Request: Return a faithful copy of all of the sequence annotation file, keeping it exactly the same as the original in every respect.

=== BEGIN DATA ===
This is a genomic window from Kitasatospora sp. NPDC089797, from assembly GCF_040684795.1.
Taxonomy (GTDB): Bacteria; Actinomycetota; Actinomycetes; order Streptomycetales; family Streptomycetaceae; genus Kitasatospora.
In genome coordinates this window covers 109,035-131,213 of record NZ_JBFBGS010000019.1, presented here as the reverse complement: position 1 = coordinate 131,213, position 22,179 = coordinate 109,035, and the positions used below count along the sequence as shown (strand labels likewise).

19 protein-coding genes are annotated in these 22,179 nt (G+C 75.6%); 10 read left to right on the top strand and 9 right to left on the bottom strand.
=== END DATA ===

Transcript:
This is a genomic window from Kitasatospora sp. NPDC089797, from assembly GCF_040684795.1.
Taxonomy (GTDB): Bacteria; Actinomycetota; Actinomycetes; order Streptomycetales; family Streptomycetaceae; genus Kitasatospora.
In genome coordinates this window covers 109,035-131,213 of record NZ_JBFBGS010000019.1, presented here as the reverse complement: position 1 = coordinate 131,213, position 22,179 = coordinate 109,035, and the positions used below count along the sequence as shown (strand labels likewise).

19 protein-coding genes are annotated in these 22,179 nt (G+C 75.6%); 10 read left to right on the top strand and 9 right to left on the bottom strand.